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Subject: Re: [Boost-users] [mutli_index] class reference available? / How to detect insertion failures
From: Nick Martin (nick_at_[hidden])
Date: 2008-10-10 14:13:15

Hello Joaquín,
Thank you for explaining the documentation. I appreciate your hard work and
dedication to the docs. I do think that it is unusual for an open source
project to have such emphasis placed on its documentation.

In the spirit of getting feedback out there, please allow me to challenge a
few things. I don't mean this as criticism of you personally or any other
boost contributors; I'm just trying to help.

The tutorial and examples provided for multi_index are good. That is where I
started and I was able to learn a lot from them. I totally agree with your
learning English/dictionary analogy.

It was when I tried to go beyond the material covered in the tutorial and
examples that I started getting frustrated. That's when I went looking for a
reference and that is what led to my first post. A reference that was more
easily browsable by class and method like JavaDoc, the Asio libraries,
Doxygen and MSDN would be extremely helpful. As it is today, one must do a
lot of clicking and scrolling to get to a particular method description with
its paramaters and return value.

Patterning the multi_index reference documentation on the C++ standard docs
certainly has some good logic behind it, but who looks something up in the
C++ standard when they need to figure something out about C++? My guess is
that it is not the typical C++ user. Everyone that I know refers to other
reference materials. The C++ standard is certainly important if someone is
trying to write a C++ compiler or a new implementation of the STL. So to me
it seems like the C++ standard docs are most helpful to someone who is
trying to *follow* or *implement* the standard, not *use* the standard. It
seems like the boost library reference documentation is used mostly by
people who are trying to *use* the library since the implementation is
already done -- it's the header files themselves. From a user perspective,
it seems like the documentation is patterned on an example that is

In short, I think that a reference that was searchable and browsable by
class name, type name, method name, etc would be much quicker and easier to
use for the typical multi_index user.


On Fri, Oct 10, 2008 at 1:10 AM, <joaquin_at_[hidden]> wrote:

> Hello Nick,
> First of all, thank you for trying Boost.MultiIndex despite your struggle
> with
> the documentation. My opinions on the issues you raise are below.
> Nick Martin escribió:
>> Adam,
>> Thank you for your quick reply. I had looked at the particular page that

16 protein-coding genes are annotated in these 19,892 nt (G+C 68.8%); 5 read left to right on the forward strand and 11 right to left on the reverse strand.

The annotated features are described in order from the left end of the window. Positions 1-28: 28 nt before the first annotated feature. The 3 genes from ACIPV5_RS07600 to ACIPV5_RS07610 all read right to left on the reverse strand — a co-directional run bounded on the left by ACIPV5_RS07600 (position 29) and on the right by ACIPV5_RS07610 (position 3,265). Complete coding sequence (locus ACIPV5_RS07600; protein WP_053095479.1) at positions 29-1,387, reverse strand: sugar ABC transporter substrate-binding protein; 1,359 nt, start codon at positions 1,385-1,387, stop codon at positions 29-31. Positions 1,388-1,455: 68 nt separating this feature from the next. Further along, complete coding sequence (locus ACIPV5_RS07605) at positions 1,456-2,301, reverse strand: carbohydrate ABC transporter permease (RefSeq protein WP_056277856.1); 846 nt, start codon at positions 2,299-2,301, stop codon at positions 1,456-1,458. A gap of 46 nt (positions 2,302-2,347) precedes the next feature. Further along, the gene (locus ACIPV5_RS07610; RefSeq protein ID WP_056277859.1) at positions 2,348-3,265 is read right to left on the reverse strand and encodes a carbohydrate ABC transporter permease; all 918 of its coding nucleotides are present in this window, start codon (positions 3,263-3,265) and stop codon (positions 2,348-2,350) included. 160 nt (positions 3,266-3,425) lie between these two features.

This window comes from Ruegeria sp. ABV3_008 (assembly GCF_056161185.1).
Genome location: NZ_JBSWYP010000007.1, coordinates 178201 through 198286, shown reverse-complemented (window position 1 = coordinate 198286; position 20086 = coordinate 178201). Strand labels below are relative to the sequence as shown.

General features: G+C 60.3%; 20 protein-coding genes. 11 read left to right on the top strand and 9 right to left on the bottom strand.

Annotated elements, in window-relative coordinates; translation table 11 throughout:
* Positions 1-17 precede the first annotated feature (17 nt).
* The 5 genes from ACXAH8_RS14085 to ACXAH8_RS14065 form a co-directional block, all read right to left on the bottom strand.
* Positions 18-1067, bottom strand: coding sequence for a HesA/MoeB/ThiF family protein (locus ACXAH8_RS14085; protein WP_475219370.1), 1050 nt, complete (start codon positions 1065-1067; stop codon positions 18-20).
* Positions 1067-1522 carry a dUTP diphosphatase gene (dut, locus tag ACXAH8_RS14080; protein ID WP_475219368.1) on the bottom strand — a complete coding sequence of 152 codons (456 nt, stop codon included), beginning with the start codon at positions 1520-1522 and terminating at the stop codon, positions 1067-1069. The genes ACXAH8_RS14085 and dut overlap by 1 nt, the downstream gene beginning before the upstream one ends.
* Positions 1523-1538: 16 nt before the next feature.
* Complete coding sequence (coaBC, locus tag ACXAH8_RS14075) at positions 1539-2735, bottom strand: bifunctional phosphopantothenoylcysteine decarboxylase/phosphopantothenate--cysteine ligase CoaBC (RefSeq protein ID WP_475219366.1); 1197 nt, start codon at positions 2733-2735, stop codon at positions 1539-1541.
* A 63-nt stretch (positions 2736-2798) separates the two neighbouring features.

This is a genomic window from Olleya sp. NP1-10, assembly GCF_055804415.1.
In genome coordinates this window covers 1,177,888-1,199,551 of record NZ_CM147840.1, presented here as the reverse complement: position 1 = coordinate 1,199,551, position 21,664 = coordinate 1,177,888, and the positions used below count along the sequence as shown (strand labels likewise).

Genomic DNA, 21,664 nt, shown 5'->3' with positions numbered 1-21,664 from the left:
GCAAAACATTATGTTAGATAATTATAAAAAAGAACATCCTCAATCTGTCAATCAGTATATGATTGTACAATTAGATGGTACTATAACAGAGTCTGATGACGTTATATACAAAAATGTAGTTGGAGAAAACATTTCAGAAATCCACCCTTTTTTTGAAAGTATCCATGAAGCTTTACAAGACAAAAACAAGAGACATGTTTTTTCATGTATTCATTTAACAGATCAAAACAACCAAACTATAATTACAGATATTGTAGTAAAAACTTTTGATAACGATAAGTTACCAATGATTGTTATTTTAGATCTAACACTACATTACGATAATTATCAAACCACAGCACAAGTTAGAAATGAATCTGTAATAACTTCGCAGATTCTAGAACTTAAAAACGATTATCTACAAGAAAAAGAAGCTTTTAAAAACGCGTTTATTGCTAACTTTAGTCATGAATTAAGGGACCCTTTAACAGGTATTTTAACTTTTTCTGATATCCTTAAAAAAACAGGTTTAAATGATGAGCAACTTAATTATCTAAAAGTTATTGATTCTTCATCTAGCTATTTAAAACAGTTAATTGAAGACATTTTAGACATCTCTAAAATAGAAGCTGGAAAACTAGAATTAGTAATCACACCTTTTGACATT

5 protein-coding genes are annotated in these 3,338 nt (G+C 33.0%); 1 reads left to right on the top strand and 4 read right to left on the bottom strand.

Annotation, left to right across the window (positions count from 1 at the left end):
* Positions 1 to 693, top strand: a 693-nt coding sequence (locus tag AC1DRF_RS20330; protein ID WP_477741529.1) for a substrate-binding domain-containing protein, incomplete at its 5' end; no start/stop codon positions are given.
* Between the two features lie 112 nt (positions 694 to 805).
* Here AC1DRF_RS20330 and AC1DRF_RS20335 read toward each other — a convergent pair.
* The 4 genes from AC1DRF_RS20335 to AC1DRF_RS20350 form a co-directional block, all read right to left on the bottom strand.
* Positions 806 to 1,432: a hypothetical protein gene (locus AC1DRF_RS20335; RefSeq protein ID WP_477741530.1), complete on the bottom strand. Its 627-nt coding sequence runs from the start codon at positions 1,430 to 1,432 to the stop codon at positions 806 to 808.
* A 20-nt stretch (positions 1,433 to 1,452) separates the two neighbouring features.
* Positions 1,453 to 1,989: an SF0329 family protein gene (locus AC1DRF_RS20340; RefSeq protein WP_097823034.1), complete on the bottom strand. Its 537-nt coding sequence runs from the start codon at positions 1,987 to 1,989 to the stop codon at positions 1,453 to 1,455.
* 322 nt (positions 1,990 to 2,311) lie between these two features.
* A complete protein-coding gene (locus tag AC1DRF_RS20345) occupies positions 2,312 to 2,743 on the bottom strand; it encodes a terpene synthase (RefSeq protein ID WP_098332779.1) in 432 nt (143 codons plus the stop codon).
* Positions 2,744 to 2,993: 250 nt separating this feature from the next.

>> you
>> reference, but was confused by its contents.
>> I was confused by the reference documentation included with multi_index
>> for a few reasons.
> The reference layout mimics that of the C++ standard, which is admittedly
> not
> the user-friendliest around, but has the virtues of being very precise,
> oriented
> towards concept description rather than member function description and,
> well,
> standard. It takes time getting used to, but once you know how to use it
> you can
> rest assured all the information you need is in there and is not
> particulary hard
> to find.
> For a feel of how the C++ standard documentation looks like you can take a
> look at
> and, in particular, to chapter 23 (containers). The reference is organized
> according
> to the following scheme:
> * General concepts and associated requirements (valid expressions,
> complexity,
> exception-safety, etc.)
> + Concept refinements (for instance, associative container is a refinement
> of
> container): valid expressions, complexity, etc.
> * Header synopsis: Lists, in pseudo-source-code form, the particular
> components
> provided by the header. For each such component:
> + Component description: Concepts modelled and particularities.
> + Component synopsis: lists in pseudo-source-code form the member
> functions, types, etc. associated to the component.
> + Description of those member functions or aspects that are not implicitly
> covered by the concepts modelled by the component. This point is
> important:
> for instance, you can see in the description of std::list that
> std::list::begin() and
> std::list::end() are not explicitly commented, because all that can be
> said
> about them is already covered by the description of the concept
> "container".
> Member descriptions are grouped (for containers at least) as follows:
> - member typedefs
> - constructors, copy and assignment
> - iterators
> - capacity
> - modifiers (memfuns changing the state of the class)
> - observers (memfuns not changing ths state of the class)
> - specific operations (ops not covered by the general concepts)
> - specialized algorithms (operator==, swap, etc.)
> The description of each member function covers the following aspects:
> - Argument requirements
> - Effects (side effects, changes in the state of the class)
> - Complexity
> - Exception safety
> If some aspect is not explicitly covered, some default is assumed: for
> instance,
> is no explicit exception safety guarantee is given, basic safety is
> assumed.
> Another thing you might find interesting to bear in mind is that the
> reference,
> at least in the form provided by Boost.MultiIndex, is *not* the primary
> source
> to learn what the lib is about or how its general usage is: this is
> accomplished